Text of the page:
Japanese Airline Accidentally Sells First-class Tickets At A Ridiculous Price

It often happens that we make mistakes in our work, without even realizing it. In some cases the error is easily resolved, in others it may seem insurmountable. However, when it is the employee of a very important company who makes this mistake, it can lead to a considerable loss of money.

This is exactly what happened to one of the largest airlines in Japan, which lost a huge amount of money because it sold first class tickets at a much lower price due to a currency conversion error. Let’s see in detail what happened.

Pexels – Not the actual photo

All Nippon Airways (ANA), one of Japan’s largest airlines, made a serious mistake when it published the ticket prices for the connection between Jakarta, the capital of Indonesia, and Japan, then New York and back . In fact, there was a marked devaluation in cost, with some customers getting a business class seat for $300 instead of $10,000. One person paid for a first-class round trip from Jakarta to the Caribbean via Tokyo and New York, just $890 (about 810 euros), while the original price was $16,300 (about 15,000 euros) . But how could such a thing happen?

The company itself explained that the error occurred on its Vietnamese website. This is all due to a currency conversion error . Initially, the airline said it would honor the tickets of those who booked during the issue. Later, it was decided that the decision whether or not to charge a supplement to those who had booked their flight at a significantly lower price would be postponed, but that all those who had taken their flight before this choice would not have had to pay. supplement.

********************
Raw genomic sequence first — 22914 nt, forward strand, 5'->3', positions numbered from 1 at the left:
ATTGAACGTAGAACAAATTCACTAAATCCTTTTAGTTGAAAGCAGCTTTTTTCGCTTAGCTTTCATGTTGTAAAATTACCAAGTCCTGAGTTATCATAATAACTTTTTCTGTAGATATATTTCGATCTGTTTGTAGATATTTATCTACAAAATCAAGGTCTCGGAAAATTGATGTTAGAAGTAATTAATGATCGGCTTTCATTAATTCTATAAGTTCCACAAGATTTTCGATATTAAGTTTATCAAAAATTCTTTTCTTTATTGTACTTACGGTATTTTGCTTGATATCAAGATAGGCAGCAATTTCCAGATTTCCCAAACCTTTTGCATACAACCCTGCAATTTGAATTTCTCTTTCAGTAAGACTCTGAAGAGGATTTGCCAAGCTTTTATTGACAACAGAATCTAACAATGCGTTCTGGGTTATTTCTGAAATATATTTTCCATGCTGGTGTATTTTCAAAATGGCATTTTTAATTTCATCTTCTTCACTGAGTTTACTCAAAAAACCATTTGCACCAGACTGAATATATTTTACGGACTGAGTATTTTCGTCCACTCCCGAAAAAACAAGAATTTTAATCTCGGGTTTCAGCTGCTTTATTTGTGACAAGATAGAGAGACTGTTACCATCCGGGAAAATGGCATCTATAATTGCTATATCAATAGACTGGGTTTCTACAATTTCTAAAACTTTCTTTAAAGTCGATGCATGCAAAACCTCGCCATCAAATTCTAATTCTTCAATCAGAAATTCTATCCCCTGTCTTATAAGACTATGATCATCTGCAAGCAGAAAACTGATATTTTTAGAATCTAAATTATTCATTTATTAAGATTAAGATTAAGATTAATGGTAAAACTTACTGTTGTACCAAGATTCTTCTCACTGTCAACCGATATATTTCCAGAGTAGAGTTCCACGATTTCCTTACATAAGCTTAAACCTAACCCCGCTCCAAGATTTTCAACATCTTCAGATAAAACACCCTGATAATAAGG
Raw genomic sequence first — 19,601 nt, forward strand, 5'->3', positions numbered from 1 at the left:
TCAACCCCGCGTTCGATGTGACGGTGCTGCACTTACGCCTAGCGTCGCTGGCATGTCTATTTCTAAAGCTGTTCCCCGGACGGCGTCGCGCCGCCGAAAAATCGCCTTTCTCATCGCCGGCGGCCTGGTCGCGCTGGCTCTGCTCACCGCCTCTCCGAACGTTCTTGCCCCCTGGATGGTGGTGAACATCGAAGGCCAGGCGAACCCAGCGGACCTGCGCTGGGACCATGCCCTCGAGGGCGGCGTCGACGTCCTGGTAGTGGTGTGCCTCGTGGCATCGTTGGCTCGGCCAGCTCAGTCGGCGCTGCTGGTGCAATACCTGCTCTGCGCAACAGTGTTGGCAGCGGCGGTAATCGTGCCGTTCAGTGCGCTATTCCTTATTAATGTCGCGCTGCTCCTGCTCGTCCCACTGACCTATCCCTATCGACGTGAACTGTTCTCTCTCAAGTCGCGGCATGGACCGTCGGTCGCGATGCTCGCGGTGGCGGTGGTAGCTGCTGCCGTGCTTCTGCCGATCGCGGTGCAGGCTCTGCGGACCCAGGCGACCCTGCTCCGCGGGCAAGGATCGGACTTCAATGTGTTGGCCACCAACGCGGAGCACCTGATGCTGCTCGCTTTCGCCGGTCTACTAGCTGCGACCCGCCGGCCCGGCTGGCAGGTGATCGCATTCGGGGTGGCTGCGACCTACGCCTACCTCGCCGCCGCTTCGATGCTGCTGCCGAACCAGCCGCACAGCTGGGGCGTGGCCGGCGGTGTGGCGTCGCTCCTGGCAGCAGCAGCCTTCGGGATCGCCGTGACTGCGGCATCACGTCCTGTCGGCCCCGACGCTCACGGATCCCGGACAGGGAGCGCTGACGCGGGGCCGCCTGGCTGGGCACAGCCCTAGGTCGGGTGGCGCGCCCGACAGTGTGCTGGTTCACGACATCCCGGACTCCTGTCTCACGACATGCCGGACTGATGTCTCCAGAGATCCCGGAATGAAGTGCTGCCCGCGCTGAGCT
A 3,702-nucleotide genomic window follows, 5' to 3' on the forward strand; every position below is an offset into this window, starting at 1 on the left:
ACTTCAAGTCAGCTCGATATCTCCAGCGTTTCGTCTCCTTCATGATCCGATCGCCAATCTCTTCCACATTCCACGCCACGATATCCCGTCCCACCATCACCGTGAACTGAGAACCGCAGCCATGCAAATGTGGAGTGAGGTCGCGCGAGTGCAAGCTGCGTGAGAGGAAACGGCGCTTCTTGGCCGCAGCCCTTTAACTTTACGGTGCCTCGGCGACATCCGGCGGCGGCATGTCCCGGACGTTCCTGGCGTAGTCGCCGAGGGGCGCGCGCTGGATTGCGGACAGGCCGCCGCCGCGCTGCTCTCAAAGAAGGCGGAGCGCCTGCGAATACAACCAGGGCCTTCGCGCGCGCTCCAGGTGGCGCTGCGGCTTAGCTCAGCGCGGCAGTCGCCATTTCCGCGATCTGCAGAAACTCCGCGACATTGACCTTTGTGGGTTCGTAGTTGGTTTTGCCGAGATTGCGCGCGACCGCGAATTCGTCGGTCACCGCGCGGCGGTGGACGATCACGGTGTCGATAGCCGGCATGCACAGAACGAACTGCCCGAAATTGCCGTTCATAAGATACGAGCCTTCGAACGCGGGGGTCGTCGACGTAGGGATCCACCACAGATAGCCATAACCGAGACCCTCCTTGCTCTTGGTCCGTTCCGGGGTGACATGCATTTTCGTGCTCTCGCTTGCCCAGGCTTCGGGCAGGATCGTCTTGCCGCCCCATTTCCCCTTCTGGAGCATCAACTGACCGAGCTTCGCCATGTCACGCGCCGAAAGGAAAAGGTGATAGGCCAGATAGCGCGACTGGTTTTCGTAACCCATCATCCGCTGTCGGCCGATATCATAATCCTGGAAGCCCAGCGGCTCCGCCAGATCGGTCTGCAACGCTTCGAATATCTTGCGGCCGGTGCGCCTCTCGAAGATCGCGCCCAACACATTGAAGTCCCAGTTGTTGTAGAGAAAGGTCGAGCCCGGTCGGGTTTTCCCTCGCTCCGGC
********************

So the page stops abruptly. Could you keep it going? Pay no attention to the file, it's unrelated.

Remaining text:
Pexels – Not the actual photo

A “small” error, but which could have cost the whole company dearly, since a large number of tickets were sold at a price much lower than the original one: business class, whose prices vary between 8,300 and 10 400 dollars, was sold at an almost ridiculous price of 300 to 550 dollars.

What do you think of what happened? How do you think the airline should behave in this case?

source used:MSN

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